ILLINOIS — Attorney General Lisa Madigan wants to erase the statute of limitations allowing felony child sex offenders to evade justice. Madigan’s office represents the people of Illinois in criminal cases, and described why it can be so difficult for some victims to come forward.
“They’re very dangerous, and with children, it will come as no surprise that it is almost always somebody in a position of trust,” she says.
Madigan introduced a witness who testified in a federal trial against former Republican Speaker of the House and Illinois State Assembly member Dennis Hastert.
“Hastert had the power and the prestige and the law on his side,” said Scott Cross, a 52-year old banker from Wheaton.
“But today, as survivors of his abuse, we are stronger than him. Hastert is rightly in prison and for the rest of history he will be a national disgrace. Hastert’s only political legacy should be that his crimes and complete lack of repentance led to a change in the laws that empower survivors over their sexual abusers.”
A growing number of state legislators are closing in on a bill which would increase the likelihood of bringing child sex offenders to justice, regardless of when the crime was committed.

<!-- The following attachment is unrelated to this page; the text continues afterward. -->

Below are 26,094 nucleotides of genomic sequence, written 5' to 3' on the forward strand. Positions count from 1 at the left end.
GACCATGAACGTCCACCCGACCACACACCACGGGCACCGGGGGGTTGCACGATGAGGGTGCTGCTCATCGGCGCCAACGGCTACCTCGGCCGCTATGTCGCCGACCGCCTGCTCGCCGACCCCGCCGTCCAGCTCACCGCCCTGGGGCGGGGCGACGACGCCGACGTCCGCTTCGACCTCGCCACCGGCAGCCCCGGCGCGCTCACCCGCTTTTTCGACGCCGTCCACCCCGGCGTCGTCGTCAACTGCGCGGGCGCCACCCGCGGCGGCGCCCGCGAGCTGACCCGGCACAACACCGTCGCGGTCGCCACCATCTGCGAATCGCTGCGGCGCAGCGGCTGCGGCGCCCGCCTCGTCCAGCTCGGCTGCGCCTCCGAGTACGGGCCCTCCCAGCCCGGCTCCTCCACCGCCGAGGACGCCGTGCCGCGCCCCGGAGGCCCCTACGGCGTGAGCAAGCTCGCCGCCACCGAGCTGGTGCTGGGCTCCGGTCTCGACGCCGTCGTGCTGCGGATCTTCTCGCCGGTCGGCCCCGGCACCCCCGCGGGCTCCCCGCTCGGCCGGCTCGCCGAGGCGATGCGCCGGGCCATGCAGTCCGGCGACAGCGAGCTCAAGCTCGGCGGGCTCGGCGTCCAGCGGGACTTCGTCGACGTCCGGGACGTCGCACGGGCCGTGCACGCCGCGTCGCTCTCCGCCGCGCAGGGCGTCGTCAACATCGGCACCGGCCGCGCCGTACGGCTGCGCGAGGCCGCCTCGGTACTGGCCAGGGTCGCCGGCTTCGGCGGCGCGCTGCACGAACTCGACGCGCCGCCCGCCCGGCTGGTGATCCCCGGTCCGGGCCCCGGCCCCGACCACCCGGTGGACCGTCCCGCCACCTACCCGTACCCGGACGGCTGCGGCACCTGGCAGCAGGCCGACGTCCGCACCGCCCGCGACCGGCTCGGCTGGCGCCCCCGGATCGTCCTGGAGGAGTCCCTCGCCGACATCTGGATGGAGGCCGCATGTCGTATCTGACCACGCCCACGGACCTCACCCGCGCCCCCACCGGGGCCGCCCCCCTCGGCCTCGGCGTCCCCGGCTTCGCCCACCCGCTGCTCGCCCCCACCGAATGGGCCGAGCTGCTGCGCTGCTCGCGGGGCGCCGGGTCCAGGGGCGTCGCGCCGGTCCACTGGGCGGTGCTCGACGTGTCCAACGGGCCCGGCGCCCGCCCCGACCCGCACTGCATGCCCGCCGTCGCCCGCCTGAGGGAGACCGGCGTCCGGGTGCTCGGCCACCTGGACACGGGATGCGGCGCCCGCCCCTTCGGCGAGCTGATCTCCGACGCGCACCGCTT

Madigan made the trip to Springfield to introduce Cross’ gut-wrenching testimony in front of a Senate committee hearing focusing on criminal law.
Thirty-six other states have already done away with statutes of limitations for sex offenders who abuse children.
Scott Cross waited nearly four decades before he came out and told the public about the unspeakable abuse he suffered at the hands of his former wrestling coach.
As hard as it may be for others, Cross urges them to come forward and report any abuse to authorities because he says it could prevent another innocent person from becoming a victim.
The attorney general’s testimony included some grim numbers.
“Nationally, studies have consistently shown that 25% of girls and 16% of boys will be sexually assaulted or abused before the age of 18,” she reported. “In fact, over 1600 children were referred to child advocacy centers in Illinois in fiscal year 2016.”
Nationwide, a number of advocacy groups have pressured lawmakers to write tougher laws against sexual predators. The movement reached a boiling point after Stanford University swimmer and convicted rapist Brock Turner was released from prison after only three months.
At least for now, Madigan says she’s not focused on increasing mandatory minimum sentences for felony child sex offenders.
“Because if you increase the mandatory minimum sentences, you still don’t necessarily capture the fact that crimes are being committed and we still have the ability to investigate or prosecute those crimes because the statute of limitations has ended.”
The bill was originally filed and sponsored by Senator Scott Bennett (D) of Champaign.
This bill would not alter the burden of proof nor would it lower the threshold of evidence prosecutors need in order to bring charges against a defendant.
However, it could mean an end to the era where sex offenders would escape justice simply by waiting long enough.